Central Bank boss rebukes Trump on financial deregulation

Yellen's term as central bank chief expires next year, and it may be her last. Trump has not indicated that he will appoint her to a new term.
By Leon Clarke | Aug 30, 2017
President Trump's plans to lift regulations on the U.S. financial system received criticism from Janet Yellen, the U.S. Central Bank chief. Yellen said in a speech at the annual meeting of central bankers in Jackson Hole, Wyoming, that the existing regulations make the system "substantially safer" and do not impede growth or lending.

Trump has vowed to "do a number on" the Dodd-Frank law that reined in Wall Street speculation and trading. Conservative-leaning economists and investors have been pushing for loosening of this law and other financial regulations, which they argue get in the way of business and job creation.

Steve Mnuchin, Trump's Treasury secretary and a former Goldman Sachs banker, is of this school of thought. He has said that the U.S. economy will be able to sustain a growth rate of 3% a year or more only after banks are freed of the confines of Dodd-Frank.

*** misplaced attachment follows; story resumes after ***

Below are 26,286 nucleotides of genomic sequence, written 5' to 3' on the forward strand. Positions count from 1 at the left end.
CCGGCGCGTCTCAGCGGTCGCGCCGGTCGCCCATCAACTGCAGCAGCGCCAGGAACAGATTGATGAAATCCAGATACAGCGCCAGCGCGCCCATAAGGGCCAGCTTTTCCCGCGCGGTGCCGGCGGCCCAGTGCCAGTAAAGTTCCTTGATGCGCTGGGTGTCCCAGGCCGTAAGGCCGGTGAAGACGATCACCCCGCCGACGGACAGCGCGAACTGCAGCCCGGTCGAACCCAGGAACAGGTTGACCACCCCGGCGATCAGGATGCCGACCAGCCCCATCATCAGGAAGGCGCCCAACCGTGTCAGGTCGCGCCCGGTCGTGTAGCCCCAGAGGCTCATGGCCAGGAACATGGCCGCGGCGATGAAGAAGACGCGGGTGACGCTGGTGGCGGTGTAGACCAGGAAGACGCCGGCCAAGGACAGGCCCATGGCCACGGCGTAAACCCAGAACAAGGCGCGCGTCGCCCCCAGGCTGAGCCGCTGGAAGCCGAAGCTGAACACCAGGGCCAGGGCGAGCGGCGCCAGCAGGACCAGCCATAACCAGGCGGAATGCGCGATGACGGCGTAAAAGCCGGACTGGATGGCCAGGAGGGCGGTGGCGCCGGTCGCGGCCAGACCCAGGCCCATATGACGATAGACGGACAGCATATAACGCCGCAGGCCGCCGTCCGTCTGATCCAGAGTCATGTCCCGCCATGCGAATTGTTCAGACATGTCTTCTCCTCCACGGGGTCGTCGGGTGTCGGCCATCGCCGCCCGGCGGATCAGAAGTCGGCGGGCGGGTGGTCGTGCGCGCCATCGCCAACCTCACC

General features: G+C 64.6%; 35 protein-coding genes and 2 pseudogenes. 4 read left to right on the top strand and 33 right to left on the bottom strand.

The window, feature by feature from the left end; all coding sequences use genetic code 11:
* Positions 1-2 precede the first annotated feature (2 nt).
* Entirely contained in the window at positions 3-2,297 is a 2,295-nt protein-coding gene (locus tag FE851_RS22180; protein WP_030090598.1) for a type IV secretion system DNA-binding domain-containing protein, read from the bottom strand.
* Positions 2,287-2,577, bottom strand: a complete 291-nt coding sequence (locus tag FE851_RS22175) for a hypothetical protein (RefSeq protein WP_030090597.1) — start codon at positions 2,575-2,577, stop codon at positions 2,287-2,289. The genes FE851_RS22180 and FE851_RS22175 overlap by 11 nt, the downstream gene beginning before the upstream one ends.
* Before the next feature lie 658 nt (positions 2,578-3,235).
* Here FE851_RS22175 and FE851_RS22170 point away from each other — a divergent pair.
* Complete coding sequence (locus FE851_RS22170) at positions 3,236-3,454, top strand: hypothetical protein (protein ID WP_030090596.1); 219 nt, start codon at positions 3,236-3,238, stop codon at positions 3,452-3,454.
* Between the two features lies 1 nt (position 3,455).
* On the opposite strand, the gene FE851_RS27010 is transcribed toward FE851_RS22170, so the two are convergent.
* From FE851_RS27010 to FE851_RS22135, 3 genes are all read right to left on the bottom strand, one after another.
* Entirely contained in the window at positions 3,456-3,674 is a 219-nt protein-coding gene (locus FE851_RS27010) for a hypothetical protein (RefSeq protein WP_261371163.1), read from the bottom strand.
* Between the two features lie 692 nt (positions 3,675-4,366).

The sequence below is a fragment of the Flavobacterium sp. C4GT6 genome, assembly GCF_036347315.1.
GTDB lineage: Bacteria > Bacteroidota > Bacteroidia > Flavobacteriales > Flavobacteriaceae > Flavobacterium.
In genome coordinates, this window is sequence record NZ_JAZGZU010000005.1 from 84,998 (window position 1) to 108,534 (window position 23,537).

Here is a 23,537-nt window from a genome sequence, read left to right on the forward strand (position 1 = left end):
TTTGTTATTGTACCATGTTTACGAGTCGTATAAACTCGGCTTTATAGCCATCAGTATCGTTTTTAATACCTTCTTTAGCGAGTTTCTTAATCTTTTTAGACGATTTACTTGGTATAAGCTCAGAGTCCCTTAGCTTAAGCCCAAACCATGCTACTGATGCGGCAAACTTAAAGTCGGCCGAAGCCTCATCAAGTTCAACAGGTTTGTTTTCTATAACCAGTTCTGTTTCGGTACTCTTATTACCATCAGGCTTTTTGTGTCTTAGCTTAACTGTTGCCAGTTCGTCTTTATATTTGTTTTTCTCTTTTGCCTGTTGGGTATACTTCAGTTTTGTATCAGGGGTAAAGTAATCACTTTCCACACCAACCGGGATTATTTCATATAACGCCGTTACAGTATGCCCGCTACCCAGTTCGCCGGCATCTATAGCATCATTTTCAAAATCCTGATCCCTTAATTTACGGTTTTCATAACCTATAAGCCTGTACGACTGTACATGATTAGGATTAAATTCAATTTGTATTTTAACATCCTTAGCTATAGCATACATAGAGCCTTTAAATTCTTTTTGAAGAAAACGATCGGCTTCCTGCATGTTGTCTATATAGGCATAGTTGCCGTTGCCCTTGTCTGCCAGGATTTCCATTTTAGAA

But Yellen told her banker audience that this anti-regulation stance is misguided. She said that too little regulation set the U.S. economy up for the recession of 2008 and that to deregulate would be to repeat the mistakes that led to the 2008 crisis.
"Already, for some, memories of this experience may be fadingmemories of just how costly the financial crisis was," she said.
Yellen added that some small changes to regulations may be appropriate. An example, she said, would be a possible relaxation of the Volcker rule, which prevents banks from using their own funds to make trade shares.
But she stressed that any adjustment to regulations should be "modest" and should "preserve the increase in resilience" that post-recession reforms gave the system.
Yellen's term as central bank chief expires next year, and it may be her last. Trump has not indicated that he will appoint her to a new term.
Trump has already nominated a new Fed vice-chair of financial supervision, Randal Quarles, who has signaled that he shares Trump's desire to chop down existing regulations.

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